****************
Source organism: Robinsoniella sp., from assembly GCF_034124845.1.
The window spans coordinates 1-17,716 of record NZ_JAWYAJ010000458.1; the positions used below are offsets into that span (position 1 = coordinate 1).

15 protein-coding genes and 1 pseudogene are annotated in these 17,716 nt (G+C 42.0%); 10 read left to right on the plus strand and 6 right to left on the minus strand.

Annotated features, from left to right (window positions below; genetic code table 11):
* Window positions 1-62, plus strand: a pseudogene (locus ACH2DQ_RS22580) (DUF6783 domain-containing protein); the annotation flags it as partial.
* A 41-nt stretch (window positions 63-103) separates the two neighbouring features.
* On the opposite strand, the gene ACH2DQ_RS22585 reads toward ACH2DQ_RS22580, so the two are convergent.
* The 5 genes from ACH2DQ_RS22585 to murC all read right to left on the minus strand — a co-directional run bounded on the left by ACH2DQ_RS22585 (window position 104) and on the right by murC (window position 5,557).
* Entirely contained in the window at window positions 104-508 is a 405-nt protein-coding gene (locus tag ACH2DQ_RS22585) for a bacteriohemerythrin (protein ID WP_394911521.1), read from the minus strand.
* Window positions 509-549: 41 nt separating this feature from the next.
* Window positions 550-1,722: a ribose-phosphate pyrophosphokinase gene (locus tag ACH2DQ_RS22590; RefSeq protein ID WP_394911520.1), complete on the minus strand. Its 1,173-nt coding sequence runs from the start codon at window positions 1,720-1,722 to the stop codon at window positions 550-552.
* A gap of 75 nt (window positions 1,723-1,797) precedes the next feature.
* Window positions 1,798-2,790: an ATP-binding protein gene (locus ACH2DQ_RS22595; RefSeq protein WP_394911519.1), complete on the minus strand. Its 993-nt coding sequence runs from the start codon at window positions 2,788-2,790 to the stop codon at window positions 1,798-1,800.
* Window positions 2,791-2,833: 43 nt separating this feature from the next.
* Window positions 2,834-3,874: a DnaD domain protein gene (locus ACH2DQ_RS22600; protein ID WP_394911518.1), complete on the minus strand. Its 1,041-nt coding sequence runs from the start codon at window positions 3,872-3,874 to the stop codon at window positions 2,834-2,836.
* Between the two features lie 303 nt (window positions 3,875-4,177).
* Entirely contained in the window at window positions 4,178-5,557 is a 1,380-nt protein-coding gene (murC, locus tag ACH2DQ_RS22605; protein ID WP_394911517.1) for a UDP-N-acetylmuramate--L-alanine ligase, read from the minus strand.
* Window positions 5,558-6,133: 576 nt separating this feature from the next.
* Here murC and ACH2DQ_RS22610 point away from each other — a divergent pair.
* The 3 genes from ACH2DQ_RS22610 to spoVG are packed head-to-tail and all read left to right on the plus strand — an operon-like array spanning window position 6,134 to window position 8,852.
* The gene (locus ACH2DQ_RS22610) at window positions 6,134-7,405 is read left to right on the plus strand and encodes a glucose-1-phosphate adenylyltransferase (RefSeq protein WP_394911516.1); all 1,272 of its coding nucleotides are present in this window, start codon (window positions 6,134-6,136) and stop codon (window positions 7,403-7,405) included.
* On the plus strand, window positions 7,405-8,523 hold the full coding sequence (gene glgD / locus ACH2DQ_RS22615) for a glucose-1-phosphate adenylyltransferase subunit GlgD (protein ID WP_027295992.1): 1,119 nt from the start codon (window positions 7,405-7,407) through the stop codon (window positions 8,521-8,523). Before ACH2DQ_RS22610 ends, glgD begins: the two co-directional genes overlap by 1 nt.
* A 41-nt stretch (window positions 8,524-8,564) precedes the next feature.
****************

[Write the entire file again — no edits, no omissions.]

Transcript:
Source organism: Robinsoniella sp., from assembly GCF_034124845.1.
The window spans coordinates 1-17,716 of record NZ_JAWYAJ010000458.1; the positions used below are offsets into that span (position 1 = coordinate 1).

15 protein-coding genes and 1 pseudogene are annotated in these 17,716 nt (G+C 42.0%); 10 read left to right on the plus strand and 6 right to left on the minus strand.

Annotated features, from left to right (window positions below; genetic code table 11):
* Window positions 1-62, plus strand: a pseudogene (locus ACH2DQ_RS22580) (DUF6783 domain-containing protein); the annotation flags it as partial.
* A 41-nt stretch (window positions 63-103) separates the two neighbouring features.
* On the opposite strand, the gene ACH2DQ_RS22585 reads toward ACH2DQ_RS22580, so the two are convergent.
* The 5 genes from ACH2DQ_RS22585 to murC all read right to left on the minus strand — a co-directional run bounded on the left by ACH2DQ_RS22585 (window position 104) and on the right by murC (window position 5,557).
* Entirely contained in the window at window positions 104-508 is a 405-nt protein-coding gene (locus tag ACH2DQ_RS22585) for a bacteriohemerythrin (protein ID WP_394911521.1), read from the minus strand.
* Window positions 509-549: 41 nt separating this feature from the next.
* Window positions 550-1,722: a ribose-phosphate pyrophosphokinase gene (locus tag ACH2DQ_RS22590; RefSeq protein ID WP_394911520.1), complete on the minus strand. Its 1,173-nt coding sequence runs from the start codon at window positions 1,720-1,722 to the stop codon at window positions 550-552.
* A gap of 75 nt (window positions 1,723-1,797) precedes the next feature.
* Window positions 1,798-2,790: an ATP-binding protein gene (locus ACH2DQ_RS22595; RefSeq protein WP_394911519.1), complete on the minus strand. Its 993-nt coding sequence runs from the start codon at window positions 2,788-2,790 to the stop codon at window positions 1,798-1,800.
* Window positions 2,791-2,833: 43 nt separating this feature from the next.
* Window positions 2,834-3,874: a DnaD domain protein gene (locus ACH2DQ_RS22600; protein ID WP_394911518.1), complete on the minus strand. Its 1,041-nt coding sequence runs from the start codon at window positions 3,872-3,874 to the stop codon at window positions 2,834-2,836.
* Between the two features lie 303 nt (window positions 3,875-4,177).
* Entirely contained in the window at window positions 4,178-5,557 is a 1,380-nt protein-coding gene (murC, locus tag ACH2DQ_RS22605; protein ID WP_394911517.1) for a UDP-N-acetylmuramate--L-alanine ligase, read from the minus strand.
* Window positions 5,558-6,133: 576 nt separating this feature from the next.
* Here murC and ACH2DQ_RS22610 point away from each other — a divergent pair.
* The 3 genes from ACH2DQ_RS22610 to spoVG are packed head-to-tail and all read left to right on the plus strand — an operon-like array spanning window position 6,134 to window position 8,852.
* The gene (locus ACH2DQ_RS22610) at window positions 6,134-7,405 is read left to right on the plus strand and encodes a glucose-1-phosphate adenylyltransferase (RefSeq protein WP_394911516.1); all 1,272 of its coding nucleotides are present in this window, start codon (window positions 6,134-6,136) and stop codon (window positions 7,403-7,405) included.
* On the plus strand, window positions 7,405-8,523 hold the full coding sequence (gene glgD / locus ACH2DQ_RS22615) for a glucose-1-phosphate adenylyltransferase subunit GlgD (protein ID WP_027295992.1): 1,119 nt from the start codon (window positions 7,405-7,407) through the stop codon (window positions 8,521-8,523). Before ACH2DQ_RS22610 ends, glgD begins: the two co-directional genes overlap by 1 nt.
* A 41-nt stretch (window positions 8,524-8,564) precedes the next feature.